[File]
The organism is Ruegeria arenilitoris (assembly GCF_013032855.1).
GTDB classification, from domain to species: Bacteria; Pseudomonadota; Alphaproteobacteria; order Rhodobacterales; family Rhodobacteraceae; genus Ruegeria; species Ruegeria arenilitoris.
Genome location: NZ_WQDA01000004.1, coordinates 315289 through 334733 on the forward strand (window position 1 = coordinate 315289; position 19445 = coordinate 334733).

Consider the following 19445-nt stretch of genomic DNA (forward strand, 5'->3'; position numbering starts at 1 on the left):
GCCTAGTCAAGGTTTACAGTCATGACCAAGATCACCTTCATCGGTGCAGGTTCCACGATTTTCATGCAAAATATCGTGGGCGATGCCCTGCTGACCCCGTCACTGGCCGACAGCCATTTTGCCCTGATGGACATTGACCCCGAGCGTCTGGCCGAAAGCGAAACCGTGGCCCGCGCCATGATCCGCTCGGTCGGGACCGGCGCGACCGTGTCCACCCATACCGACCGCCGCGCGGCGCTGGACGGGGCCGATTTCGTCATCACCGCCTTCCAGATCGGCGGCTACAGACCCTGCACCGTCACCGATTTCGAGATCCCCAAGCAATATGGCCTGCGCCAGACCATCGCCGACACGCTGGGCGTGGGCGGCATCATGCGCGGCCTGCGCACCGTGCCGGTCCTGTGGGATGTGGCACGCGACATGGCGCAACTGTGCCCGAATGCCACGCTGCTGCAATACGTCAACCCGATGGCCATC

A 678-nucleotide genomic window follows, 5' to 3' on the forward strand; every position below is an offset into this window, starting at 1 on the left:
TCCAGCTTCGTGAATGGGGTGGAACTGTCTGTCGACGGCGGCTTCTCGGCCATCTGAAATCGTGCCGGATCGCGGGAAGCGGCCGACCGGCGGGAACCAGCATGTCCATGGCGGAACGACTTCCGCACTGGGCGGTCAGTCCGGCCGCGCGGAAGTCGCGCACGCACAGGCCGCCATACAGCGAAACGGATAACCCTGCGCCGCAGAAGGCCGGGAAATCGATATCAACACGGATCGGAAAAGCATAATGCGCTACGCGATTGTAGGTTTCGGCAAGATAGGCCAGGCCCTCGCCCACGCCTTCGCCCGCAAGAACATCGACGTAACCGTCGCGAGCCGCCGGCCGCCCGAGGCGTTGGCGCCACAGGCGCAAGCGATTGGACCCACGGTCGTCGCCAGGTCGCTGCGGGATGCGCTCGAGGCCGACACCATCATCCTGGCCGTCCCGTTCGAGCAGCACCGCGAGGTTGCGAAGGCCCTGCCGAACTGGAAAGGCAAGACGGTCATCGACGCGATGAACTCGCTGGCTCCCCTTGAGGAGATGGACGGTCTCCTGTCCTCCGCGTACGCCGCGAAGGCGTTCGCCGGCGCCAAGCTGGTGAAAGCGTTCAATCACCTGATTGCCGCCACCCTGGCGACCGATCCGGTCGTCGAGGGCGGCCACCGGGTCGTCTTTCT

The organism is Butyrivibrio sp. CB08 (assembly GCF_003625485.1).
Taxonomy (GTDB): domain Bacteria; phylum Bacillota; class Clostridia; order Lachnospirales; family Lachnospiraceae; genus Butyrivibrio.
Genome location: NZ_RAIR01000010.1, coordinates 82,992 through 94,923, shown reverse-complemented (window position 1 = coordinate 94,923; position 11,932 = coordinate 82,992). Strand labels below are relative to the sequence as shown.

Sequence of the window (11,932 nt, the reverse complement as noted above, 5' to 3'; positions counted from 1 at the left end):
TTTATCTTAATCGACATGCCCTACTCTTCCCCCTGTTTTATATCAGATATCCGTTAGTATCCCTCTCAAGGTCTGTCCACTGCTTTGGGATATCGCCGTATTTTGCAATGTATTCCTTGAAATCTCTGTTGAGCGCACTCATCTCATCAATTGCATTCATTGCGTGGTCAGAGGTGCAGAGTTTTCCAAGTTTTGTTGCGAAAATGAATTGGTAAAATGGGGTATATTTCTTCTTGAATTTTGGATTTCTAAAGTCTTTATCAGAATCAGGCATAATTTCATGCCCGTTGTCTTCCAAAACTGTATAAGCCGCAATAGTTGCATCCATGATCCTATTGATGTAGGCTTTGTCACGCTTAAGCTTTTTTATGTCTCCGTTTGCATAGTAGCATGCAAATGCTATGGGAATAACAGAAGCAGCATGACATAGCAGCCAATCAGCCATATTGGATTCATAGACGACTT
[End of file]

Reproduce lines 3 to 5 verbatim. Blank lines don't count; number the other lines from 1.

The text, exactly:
Genome location: NZ_WQDA01000004.1, coordinates 315289 through 334733 on the forward strand (window position 1 = coordinate 315289; position 19445 = coordinate 334733).

Consider the following 19445-nt stretch of genomic DNA (forward strand, 5'->3'; position numbering starts at 1 on the left):
GCCTAGTCAAGGTTTACAGTCATGACCAAGATCACCTTCATCGGTGCAGGTTCCACGATTTTCATGCAAAATATCGTGGGCGATGCCCTGCTGACCCCGTCACTGGCCGACAGCCATTTTGCCCTGATGGACATTGACCCCGAGCGTCTGGCCGAAAGCGAAACCGTGGCCCGCGCCATGATCCGCTCGGTCGGGACCGGCGCGACCGTGTCCACCCATACCGACCGCCGCGCGGCGCTGGACGGGGCCGATTTCGTCATCACCGCCTTCCAGATCGGCGGCTACAGACCCTGCACCGTCACCGATTTCGAGATCCCCAAGCAATATGGCCTGCGCCAGACCATCGCCGACACGCTGGGCGTGGGCGGCATCATGCGCGGCCTGCGCACCGTGCCGGTCCTGTGGGATGTGGCACGCGACATGGCGCAACTGTGCCCGAATGCCACGCTGCTGCAATACGTCAACCCGATGGCCATC